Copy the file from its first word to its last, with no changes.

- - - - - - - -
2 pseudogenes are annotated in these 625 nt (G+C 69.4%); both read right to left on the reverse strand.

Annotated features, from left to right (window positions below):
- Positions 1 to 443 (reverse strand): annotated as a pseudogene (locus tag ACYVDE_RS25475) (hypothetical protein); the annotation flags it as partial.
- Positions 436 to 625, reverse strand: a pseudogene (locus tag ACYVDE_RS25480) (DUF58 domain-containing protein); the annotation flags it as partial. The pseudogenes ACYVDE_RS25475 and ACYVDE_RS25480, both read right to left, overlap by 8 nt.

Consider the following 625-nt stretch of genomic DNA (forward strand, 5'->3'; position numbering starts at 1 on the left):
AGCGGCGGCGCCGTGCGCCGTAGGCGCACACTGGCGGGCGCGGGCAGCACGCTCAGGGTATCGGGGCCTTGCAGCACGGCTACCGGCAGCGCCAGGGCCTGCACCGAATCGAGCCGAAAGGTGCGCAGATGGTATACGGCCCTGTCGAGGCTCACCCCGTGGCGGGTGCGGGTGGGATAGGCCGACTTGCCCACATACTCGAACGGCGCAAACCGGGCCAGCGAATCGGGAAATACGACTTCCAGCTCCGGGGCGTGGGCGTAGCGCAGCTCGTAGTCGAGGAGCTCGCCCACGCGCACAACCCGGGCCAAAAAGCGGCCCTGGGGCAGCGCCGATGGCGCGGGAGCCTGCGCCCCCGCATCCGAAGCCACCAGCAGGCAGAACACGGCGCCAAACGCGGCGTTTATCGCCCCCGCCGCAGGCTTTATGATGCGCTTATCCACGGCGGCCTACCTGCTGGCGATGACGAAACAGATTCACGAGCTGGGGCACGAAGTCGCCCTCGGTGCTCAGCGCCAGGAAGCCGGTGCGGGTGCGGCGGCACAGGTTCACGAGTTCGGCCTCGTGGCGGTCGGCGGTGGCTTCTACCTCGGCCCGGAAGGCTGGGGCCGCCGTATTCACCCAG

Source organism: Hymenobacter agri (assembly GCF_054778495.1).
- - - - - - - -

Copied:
2 pseudogenes are annotated in these 625 nt (G+C 69.4%); both read right to left on the reverse strand.

Annotated features, from left to right (window positions below):
- Positions 1 to 443 (reverse strand): annotated as a pseudogene (locus tag ACYVDE_RS25475) (hypothetical protein); the annotation flags it as partial.
- Positions 436 to 625, reverse strand: a pseudogene (locus tag ACYVDE_RS25480) (DUF58 domain-containing protein); the annotation flags it as partial. The pseudogenes ACYVDE_RS25475 and ACYVDE_RS25480, both read right to left, overlap by 8 nt.

Consider the following 625-nt stretch of genomic DNA (forward strand, 5'->3'; position numbering starts at 1 on the left):
AGCGGCGGCGCCGTGCGCCGTAGGCGCACACTGGCGGGCGCGGGCAGCACGCTCAGGGTATCGGGGCCTTGCAGCACGGCTACCGGCAGCGCCAGGGCCTGCACCGAATCGAGCCGAAAGGTGCGCAGATGGTATACGGCCCTGTCGAGGCTCACCCCGTGGCGGGTGCGGGTGGGATAGGCCGACTTGCCCACATACTCGAACGGCGCAAACCGGGCCAGCGAATCGGGAAATACGACTTCCAGCTCCGGGGCGTGGGCGTAGCGCAGCTCGTAGTCGAGGAGCTCGCCCACGCGCACAACCCGGGCCAAAAAGCGGCCCTGGGGCAGCGCCGATGGCGCGGGAGCCTGCGCCCCCGCATCCGAAGCCACCAGCAGGCAGAACACGGCGCCAAACGCGGCGTTTATCGCCCCCGCCGCAGGCTTTATGATGCGCTTATCCACGGCGGCCTACCTGCTGGCGATGACGAAACAGATTCACGAGCTGGGGCACGAAGTCGCCCTCGGTGCTCAGCGCCAGGAAGCCGGTGCGGGTGCGGCGGCACAGGTTCACGAGTTCGGCCTCGTGGCGGTCGGCGGTGGCTTCTACCTCGGCCCGGAAGGCTGGGGCCGCCGTATTCACCCAG

Source organism: Hymenobacter agri (assembly GCF_054778495.1).